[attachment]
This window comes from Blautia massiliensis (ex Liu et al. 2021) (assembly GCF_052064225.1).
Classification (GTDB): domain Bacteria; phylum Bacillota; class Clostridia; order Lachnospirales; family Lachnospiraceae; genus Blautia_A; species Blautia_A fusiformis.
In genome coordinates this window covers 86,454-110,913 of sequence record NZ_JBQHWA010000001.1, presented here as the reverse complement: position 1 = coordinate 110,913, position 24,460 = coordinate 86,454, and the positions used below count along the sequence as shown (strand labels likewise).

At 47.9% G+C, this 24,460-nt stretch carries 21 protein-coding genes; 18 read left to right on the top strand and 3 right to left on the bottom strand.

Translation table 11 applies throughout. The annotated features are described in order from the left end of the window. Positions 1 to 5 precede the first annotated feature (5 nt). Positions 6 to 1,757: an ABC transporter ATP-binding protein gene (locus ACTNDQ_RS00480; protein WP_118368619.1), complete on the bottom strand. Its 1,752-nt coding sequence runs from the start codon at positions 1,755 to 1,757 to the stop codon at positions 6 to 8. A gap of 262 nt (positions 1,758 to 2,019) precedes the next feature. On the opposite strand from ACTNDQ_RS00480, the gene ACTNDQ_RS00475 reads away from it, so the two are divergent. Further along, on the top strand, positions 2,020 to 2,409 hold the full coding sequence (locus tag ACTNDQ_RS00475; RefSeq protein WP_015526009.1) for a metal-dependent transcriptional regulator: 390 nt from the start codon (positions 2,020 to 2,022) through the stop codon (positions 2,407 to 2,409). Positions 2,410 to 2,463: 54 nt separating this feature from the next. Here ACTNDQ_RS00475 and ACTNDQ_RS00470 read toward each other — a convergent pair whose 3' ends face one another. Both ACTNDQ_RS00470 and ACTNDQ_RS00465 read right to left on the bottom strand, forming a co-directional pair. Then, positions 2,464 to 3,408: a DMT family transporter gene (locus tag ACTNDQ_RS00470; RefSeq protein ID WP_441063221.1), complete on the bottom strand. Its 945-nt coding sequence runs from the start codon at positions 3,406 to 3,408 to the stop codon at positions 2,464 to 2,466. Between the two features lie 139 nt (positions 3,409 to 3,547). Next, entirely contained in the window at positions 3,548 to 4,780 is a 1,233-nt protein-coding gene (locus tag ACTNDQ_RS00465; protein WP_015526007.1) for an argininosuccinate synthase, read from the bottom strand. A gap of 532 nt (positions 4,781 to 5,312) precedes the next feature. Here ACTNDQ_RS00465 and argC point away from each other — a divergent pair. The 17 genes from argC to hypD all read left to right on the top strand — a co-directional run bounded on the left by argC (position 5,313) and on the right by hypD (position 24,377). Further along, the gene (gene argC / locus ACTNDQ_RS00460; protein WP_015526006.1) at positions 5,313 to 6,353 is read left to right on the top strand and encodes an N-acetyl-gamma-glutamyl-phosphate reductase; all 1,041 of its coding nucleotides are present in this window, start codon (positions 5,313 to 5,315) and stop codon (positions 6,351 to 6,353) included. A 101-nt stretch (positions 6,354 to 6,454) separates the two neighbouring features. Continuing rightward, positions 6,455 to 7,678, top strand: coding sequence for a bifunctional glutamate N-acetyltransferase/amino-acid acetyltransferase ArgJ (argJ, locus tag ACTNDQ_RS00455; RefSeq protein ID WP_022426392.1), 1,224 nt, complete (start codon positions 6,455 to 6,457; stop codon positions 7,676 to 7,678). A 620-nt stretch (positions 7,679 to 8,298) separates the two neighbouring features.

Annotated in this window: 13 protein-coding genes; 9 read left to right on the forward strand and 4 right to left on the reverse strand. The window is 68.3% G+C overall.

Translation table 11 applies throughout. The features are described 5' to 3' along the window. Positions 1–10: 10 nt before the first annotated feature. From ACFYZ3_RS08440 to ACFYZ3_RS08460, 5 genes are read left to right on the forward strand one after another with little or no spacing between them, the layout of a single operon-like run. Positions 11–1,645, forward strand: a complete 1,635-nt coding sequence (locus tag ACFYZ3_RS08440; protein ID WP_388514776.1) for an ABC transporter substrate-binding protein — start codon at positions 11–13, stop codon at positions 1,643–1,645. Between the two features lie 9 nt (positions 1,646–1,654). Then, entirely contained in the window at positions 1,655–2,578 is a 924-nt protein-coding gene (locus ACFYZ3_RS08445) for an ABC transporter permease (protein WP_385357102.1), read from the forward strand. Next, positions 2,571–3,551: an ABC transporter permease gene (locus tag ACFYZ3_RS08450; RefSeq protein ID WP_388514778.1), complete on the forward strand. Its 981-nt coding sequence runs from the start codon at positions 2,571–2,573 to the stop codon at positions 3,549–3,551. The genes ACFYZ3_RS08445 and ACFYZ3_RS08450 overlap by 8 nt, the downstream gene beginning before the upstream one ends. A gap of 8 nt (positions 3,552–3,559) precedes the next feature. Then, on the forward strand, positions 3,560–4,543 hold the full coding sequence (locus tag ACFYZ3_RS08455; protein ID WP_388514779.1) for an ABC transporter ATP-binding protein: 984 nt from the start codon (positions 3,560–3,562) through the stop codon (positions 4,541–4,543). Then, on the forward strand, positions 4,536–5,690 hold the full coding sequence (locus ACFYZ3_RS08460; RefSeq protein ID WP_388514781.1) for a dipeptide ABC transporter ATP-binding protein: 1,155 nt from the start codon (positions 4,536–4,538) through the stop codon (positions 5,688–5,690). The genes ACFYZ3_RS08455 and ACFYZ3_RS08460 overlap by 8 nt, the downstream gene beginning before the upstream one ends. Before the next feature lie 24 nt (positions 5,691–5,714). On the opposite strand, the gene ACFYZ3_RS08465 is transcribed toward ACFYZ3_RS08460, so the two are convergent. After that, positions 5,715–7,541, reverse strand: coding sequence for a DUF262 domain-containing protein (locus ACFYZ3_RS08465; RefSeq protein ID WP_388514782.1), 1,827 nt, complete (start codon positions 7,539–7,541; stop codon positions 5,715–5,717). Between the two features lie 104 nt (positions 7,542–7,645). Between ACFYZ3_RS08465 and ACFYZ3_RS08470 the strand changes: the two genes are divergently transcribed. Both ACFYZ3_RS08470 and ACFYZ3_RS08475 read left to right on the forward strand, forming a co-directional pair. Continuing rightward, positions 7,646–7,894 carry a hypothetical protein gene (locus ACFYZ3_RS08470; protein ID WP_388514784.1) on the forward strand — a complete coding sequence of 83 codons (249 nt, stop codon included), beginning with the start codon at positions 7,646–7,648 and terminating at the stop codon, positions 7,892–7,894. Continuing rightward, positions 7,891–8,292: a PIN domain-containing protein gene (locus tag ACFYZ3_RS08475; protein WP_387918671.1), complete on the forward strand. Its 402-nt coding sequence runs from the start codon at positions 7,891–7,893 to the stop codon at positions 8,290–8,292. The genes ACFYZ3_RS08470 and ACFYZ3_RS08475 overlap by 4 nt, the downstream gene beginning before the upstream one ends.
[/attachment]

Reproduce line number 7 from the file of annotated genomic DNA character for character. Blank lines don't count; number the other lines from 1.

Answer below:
Translation table 11 applies throughout. The features are described 5' to 3' along the window. Positions 1–10: 10 nt before the first annotated feature. From ACFYZ3_RS08440 to ACFYZ3_RS08460, 5 genes are read left to right on the forward strand one after another with little or no spacing between them, the layout of a single operon-like run. Positions 11–1,645, forward strand: a complete 1,635-nt coding sequence (locus tag ACFYZ3_RS08440; protein ID WP_388514776.1) for an ABC transporter substrate-binding protein — start codon at positions 11–13, stop codon at positions 1,643–1,645. Between the two features lie 9 nt (positions 1,646–1,654). Then, entirely contained in the window at positions 1,655–2,578 is a 924-nt protein-coding gene (locus ACFYZ3_RS08445) for an ABC transporter permease (protein WP_385357102.1), read from the forward strand. Next, positions 2,571–3,551: an ABC transporter permease gene (locus tag ACFYZ3_RS08450; RefSeq protein ID WP_388514778.1), complete on the forward strand. Its 981-nt coding sequence runs from the start codon at positions 2,571–2,573 to the stop codon at positions 3,549–3,551. The genes ACFYZ3_RS08445 and ACFYZ3_RS08450 overlap by 8 nt, the downstream gene beginning before the upstream one ends. A gap of 8 nt (positions 3,552–3,559) precedes the next feature. Then, on the forward strand, positions 3,560–4,543 hold the full coding sequence (locus tag ACFYZ3_RS08455; protein ID WP_388514779.1) for an ABC transporter ATP-binding protein: 984 nt from the start codon (positions 3,560–3,562) through the stop codon (positions 4,541–4,543). Then, on the forward strand, positions 4,536–5,690 hold the full coding sequence (locus ACFYZ3_RS08460; RefSeq protein ID WP_388514781.1) for a dipeptide ABC transporter ATP-binding protein: 1,155 nt from the start codon (positions 4,536–4,538) through the stop codon (positions 5,688–5,690). The genes ACFYZ3_RS08455 and ACFYZ3_RS08460 overlap by 8 nt, the downstream gene beginning before the upstream one ends. Before the next feature lie 24 nt (positions 5,691–5,714). On the opposite strand, the gene ACFYZ3_RS08465 is transcribed toward ACFYZ3_RS08460, so the two are convergent. After that, positions 5,715–7,541, reverse strand: coding sequence for a DUF262 domain-containing protein (locus ACFYZ3_RS08465; RefSeq protein ID WP_388514782.1), 1,827 nt, complete (start codon positions 7,539–7,541; stop codon positions 5,715–5,717). Between the two features lie 104 nt (positions 7,542–7,645). Between ACFYZ3_RS08465 and ACFYZ3_RS08470 the strand changes: the two genes are divergently transcribed. Both ACFYZ3_RS08470 and ACFYZ3_RS08475 read left to right on the forward strand, forming a co-directional pair. Continuing rightward, positions 7,646–7,894 carry a hypothetical protein gene (locus ACFYZ3_RS08470; protein ID WP_388514784.1) on the forward strand — a complete coding sequence of 83 codons (249 nt, stop codon included), beginning with the start codon at positions 7,646–7,648 and terminating at the stop codon, positions 7,892–7,894. Continuing rightward, positions 7,891–8,292: a PIN domain-containing protein gene (locus tag ACFYZ3_RS08475; protein WP_387918671.1), complete on the forward strand. Its 402-nt coding sequence runs from the start codon at positions 7,891–7,893 to the stop codon at positions 8,290–8,292. The genes ACFYZ3_RS08470 and ACFYZ3_RS08475 overlap by 4 nt, the downstream gene beginning before the upstream one ends.